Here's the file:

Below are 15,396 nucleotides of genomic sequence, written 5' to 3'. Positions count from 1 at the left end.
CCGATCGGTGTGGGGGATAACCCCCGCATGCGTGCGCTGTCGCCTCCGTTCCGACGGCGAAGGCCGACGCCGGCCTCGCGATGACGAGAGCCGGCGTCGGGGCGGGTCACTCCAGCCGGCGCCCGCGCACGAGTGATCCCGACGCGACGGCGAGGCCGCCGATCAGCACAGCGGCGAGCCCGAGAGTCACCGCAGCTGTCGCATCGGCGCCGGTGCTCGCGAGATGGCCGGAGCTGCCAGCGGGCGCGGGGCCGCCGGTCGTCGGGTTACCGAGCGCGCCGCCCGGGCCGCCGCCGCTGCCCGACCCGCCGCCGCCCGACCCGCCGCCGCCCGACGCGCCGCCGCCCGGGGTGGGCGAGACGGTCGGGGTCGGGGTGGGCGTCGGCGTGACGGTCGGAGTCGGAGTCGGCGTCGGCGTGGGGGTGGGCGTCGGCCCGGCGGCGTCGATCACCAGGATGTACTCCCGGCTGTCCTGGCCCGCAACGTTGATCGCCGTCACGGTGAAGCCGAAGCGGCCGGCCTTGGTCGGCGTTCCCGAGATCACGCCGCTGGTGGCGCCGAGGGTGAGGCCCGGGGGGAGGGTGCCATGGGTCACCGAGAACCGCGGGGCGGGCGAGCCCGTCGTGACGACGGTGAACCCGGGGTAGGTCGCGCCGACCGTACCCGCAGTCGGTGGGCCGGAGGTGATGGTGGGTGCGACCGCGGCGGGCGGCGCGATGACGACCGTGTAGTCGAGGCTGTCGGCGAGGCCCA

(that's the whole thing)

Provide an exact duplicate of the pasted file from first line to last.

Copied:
Below are 15,396 nucleotides of genomic sequence, written 5' to 3'. Positions count from 1 at the left end.
CCGATCGGTGTGGGGGATAACCCCCGCATGCGTGCGCTGTCGCCTCCGTTCCGACGGCGAAGGCCGACGCCGGCCTCGCGATGACGAGAGCCGGCGTCGGGGCGGGTCACTCCAGCCGGCGCCCGCGCACGAGTGATCCCGACGCGACGGCGAGGCCGCCGATCAGCACAGCGGCGAGCCCGAGAGTCACCGCAGCTGTCGCATCGGCGCCGGTGCTCGCGAGATGGCCGGAGCTGCCAGCGGGCGCGGGGCCGCCGGTCGTCGGGTTACCGAGCGCGCCGCCCGGGCCGCCGCCGCTGCCCGACCCGCCGCCGCCCGACCCGCCGCCGCCCGACGCGCCGCCGCCCGGGGTGGGCGAGACGGTCGGGGTCGGGGTGGGCGTCGGCGTGACGGTCGGAGTCGGAGTCGGCGTCGGCGTGGGGGTGGGCGTCGGCCCGGCGGCGTCGATCACCAGGATGTACTCCCGGCTGTCCTGGCCCGCAACGTTGATCGCCGTCACGGTGAAGCCGAAGCGGCCGGCCTTGGTCGGCGTTCCCGAGATCACGCCGCTGGTGGCGCCGAGGGTGAGGCCCGGGGGGAGGGTGCCATGGGTCACCGAGAACCGCGGGGCGGGCGAGCCCGTCGTGACGACGGTGAACCCGGGGTAGGTCGCGCCGACCGTACCCGCAGTCGGTGGGCCGGAGGTGATGGTGGGTGCGACCGCGGCGGGCGGCGCGATGACGACCGTGTAGTCGAGGCTGTCGGCGAGGCCCA